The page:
When you are first starting out with a DSLR camera, the number of settings available can be a bit daunting. However, most of these are only affecting one thing: the exposure. Understanding how exposure affects your images, and how to control it, is the first step to mastering photography and will underpin your photos for years to come. So what is exposure, and how can you manipulate it to get the image you want?

What is Exposure

So, before we delve into the nitty-gritty of controlling your DSLR, it is important to understand what exposure is. Fundamentally, exposure is how light or dark your photograph is, or in other words, how much light is used to take the picture. Your camera uses three settings to control the exposure: the aperture, the shutter speed, and the ISO. Together they form what photographers call the exposure triangle, and it is the combination of each of these that largely dictates the look of the final image.


The first in the exposure triangle is the aperture, the name given to the small hole where the light enters the camera body. Unsurprisingly, to create a darker image the aperture needs to be smaller and to create a brighter image it needs to be bigger. However, this is not the end of the story! The aperture size also affects the proportion of the photograph that is in sharp focus, known as the depth of field. A smaller aperture increases the depth of field (more of the image is in focus), and vice versa.

The aperture size is measured in something called f-numbers and can be a little confusing until you get used to it, as a bigger number indicates a smaller aperture. For many of us it’s just a case of remembering this quirk, but for the mathematically minded, you can understand it as the ratio of the fully open aperture. So, for example, an aperture with an f-number of 2 (often written as f/2) is half the full diameter, an aperture of 4 would be a quarter and so on.

Shutter Speed

The shutter is the small part of the camera that opens up to allow light in to take the photo. The shutter speed is simply the length of time the shutter remains open, so, the longer the shutter speed, the more light is allowed in, and the brighter the result. However, increasing the shutter speed also results in motion blur in a photograph, as objects may move while the shutter is open.


The final piece of the exposure puzzle is the ISO, a piece of technological wizardry that manipulates how sensitive the software is to the incoming light. However, like the other two aspects of the triangle, there is a payoff. While a high ISO will allow more light in, it also degrades the quality of the photograph, resulting in a noisy, or grainy, image. With improving technology, this level of degradation becomes less noticeable, so its classification as high ISO changes from camera to camera. However, the principle remains the same: the lower the ISO, the clearer the image.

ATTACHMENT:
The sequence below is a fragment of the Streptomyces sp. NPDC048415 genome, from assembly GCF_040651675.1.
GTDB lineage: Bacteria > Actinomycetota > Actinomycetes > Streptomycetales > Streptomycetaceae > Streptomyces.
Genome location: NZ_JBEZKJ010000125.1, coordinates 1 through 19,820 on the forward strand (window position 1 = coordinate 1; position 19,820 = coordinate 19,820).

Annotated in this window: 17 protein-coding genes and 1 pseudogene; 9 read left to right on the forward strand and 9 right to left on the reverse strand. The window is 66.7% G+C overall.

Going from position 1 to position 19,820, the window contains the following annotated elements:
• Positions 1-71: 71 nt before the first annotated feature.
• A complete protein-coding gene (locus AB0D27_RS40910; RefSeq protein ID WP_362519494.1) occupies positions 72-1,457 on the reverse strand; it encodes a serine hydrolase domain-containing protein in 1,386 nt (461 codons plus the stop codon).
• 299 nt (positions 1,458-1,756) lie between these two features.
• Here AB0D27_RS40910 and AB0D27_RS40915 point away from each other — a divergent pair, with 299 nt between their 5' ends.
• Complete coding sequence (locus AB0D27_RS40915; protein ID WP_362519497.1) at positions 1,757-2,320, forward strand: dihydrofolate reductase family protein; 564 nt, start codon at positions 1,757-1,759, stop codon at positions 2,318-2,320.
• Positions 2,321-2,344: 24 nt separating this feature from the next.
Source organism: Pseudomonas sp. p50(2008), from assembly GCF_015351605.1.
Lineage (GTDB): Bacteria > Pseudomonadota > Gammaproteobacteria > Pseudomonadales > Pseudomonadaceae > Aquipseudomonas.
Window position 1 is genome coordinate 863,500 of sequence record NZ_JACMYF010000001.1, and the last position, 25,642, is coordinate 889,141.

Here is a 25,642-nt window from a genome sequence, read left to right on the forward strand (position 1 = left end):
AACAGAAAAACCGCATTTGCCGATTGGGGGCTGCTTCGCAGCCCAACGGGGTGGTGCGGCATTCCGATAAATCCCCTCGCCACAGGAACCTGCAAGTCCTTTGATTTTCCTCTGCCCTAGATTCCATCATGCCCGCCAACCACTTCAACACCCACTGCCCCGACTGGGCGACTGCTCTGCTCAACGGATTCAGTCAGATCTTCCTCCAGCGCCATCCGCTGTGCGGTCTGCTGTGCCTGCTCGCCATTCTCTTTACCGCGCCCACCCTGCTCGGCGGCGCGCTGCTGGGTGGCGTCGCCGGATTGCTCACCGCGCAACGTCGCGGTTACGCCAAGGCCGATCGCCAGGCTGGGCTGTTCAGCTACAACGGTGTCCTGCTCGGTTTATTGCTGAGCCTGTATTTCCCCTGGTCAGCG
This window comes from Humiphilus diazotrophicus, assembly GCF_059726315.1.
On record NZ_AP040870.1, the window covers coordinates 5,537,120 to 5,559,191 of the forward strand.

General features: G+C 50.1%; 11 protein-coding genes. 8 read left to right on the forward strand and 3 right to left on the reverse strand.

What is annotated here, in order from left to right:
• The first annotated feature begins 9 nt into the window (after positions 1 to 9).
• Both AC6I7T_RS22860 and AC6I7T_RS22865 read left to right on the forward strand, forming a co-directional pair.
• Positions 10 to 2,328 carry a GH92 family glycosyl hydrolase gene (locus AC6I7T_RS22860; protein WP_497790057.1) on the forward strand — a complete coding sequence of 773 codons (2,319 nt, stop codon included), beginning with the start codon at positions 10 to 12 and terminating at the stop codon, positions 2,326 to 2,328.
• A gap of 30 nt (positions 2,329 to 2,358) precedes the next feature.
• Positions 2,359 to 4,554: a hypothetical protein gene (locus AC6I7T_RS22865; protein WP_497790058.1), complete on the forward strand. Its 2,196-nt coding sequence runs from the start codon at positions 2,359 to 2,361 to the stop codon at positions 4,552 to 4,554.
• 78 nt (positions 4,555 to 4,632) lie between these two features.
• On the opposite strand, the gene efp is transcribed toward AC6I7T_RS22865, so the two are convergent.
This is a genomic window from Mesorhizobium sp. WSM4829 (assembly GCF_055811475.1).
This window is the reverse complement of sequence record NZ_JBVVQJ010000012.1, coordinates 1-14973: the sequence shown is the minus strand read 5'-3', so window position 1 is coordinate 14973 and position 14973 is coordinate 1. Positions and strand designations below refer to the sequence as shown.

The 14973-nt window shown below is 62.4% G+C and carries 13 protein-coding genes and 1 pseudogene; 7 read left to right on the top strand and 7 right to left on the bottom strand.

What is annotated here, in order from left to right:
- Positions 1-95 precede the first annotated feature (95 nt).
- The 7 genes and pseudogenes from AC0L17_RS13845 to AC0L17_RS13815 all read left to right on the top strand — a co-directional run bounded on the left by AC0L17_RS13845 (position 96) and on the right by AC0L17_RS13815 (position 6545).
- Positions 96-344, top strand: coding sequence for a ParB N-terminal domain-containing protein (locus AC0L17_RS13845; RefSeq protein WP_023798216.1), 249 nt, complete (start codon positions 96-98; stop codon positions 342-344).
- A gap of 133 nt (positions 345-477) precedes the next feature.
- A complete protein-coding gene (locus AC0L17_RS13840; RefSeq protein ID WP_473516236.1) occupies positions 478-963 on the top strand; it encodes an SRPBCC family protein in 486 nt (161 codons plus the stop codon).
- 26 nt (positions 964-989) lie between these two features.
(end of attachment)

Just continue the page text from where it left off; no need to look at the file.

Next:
Putting it together

How this all ties together largely depends on the type of photograph you are looking to take. A landscape photo may require a small aperture setting to increase the depth of field so that everything remains in focus. However, this may mean you need a longer shutter speed to allow in enough light. Conversely, if you are taking a wildlife shot, you will need as fast a shutter speed as possible to avoid any motion blur as the animal moves, which will require a large aperture. However, this reduces the depth of field, so if this is not the effect you are after, you will need to increase the ISO. Getting confused yet? It can be complicated to get just the effect you are after.

There is one general rule though, and that is to keep the ISO as low as acceptable. If you can get the effect you need just by tweaking the aperture and shutter speed, then that is what you should do to maintain image quality. However, remember that the ISO is also a valuable tool, and for some shots, you may not even be able to notice the bit of noise that it introduces.

At the end of the day, like any aspect of photography, it is all about getting out there and practicing. A good exercise is to take lots of photos of the same thing with different settings so you can get a feel for exactly what is happening when you make any changes. Transfer the images to your computer as well so you can have a good look at the level of detail of each combination of settings. Fortunately, it doesn’t take too much practice to grasp the basics of the exposure triangle, and when you do, the fun of photography truly starts.


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